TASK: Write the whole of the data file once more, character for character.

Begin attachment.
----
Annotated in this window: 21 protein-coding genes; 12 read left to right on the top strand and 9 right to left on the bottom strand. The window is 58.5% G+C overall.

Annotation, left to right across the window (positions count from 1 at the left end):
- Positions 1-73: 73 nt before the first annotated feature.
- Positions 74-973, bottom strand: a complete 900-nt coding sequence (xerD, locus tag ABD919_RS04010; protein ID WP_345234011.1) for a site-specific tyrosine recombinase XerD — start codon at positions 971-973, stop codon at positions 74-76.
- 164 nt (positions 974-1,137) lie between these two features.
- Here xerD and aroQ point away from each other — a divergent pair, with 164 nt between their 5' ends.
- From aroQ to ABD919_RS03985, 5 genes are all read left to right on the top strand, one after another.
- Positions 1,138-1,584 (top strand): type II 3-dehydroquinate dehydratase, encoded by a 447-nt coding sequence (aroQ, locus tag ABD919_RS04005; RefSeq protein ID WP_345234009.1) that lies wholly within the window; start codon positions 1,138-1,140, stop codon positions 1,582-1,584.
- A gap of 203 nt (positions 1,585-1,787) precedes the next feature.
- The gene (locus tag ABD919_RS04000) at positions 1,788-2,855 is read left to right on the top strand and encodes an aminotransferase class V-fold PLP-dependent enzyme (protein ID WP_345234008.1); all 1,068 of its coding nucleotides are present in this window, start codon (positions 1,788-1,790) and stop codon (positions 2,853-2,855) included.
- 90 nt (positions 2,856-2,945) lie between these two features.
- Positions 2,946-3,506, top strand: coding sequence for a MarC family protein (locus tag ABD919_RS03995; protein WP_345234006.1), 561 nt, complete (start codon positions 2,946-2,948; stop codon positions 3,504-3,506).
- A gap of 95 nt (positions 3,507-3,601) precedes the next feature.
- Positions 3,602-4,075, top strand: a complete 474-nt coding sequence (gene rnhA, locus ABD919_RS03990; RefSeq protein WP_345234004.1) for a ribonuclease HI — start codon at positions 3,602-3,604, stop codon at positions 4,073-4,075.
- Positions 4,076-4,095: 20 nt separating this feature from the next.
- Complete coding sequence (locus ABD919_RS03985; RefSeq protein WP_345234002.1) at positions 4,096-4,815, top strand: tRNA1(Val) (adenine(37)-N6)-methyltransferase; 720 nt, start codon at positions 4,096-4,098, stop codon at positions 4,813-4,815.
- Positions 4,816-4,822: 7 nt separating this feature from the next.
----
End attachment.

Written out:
Annotated in this window: 21 protein-coding genes; 12 read left to right on the top strand and 9 right to left on the bottom strand. The window is 58.5% G+C overall.

Annotation, left to right across the window (positions count from 1 at the left end):
- Positions 1-73: 73 nt before the first annotated feature.
- Positions 74-973, bottom strand: a complete 900-nt coding sequence (xerD, locus tag ABD919_RS04010; protein ID WP_345234011.1) for a site-specific tyrosine recombinase XerD — start codon at positions 971-973, stop codon at positions 74-76.
- 164 nt (positions 974-1,137) lie between these two features.
- Here xerD and aroQ point away from each other — a divergent pair, with 164 nt between their 5' ends.
- From aroQ to ABD919_RS03985, 5 genes are all read left to right on the top strand, one after another.
- Positions 1,138-1,584 (top strand): type II 3-dehydroquinate dehydratase, encoded by a 447-nt coding sequence (aroQ, locus tag ABD919_RS04005; RefSeq protein ID WP_345234009.1) that lies wholly within the window; start codon positions 1,138-1,140, stop codon positions 1,582-1,584.
- A gap of 203 nt (positions 1,585-1,787) precedes the next feature.
- The gene (locus tag ABD919_RS04000) at positions 1,788-2,855 is read left to right on the top strand and encodes an aminotransferase class V-fold PLP-dependent enzyme (protein ID WP_345234008.1); all 1,068 of its coding nucleotides are present in this window, start codon (positions 1,788-1,790) and stop codon (positions 2,853-2,855) included.
- 90 nt (positions 2,856-2,945) lie between these two features.
- Positions 2,946-3,506, top strand: coding sequence for a MarC family protein (locus tag ABD919_RS03995; protein WP_345234006.1), 561 nt, complete (start codon positions 2,946-2,948; stop codon positions 3,504-3,506).
- A gap of 95 nt (positions 3,507-3,601) precedes the next feature.
- Positions 3,602-4,075, top strand: a complete 474-nt coding sequence (gene rnhA, locus ABD919_RS03990; RefSeq protein WP_345234004.1) for a ribonuclease HI — start codon at positions 3,602-3,604, stop codon at positions 4,073-4,075.
- Positions 4,076-4,095: 20 nt separating this feature from the next.
- Complete coding sequence (locus ABD919_RS03985; RefSeq protein WP_345234002.1) at positions 4,096-4,815, top strand: tRNA1(Val) (adenine(37)-N6)-methyltransferase; 720 nt, start codon at positions 4,096-4,098, stop codon at positions 4,813-4,815.
- Positions 4,816-4,822: 7 nt separating this feature from the next.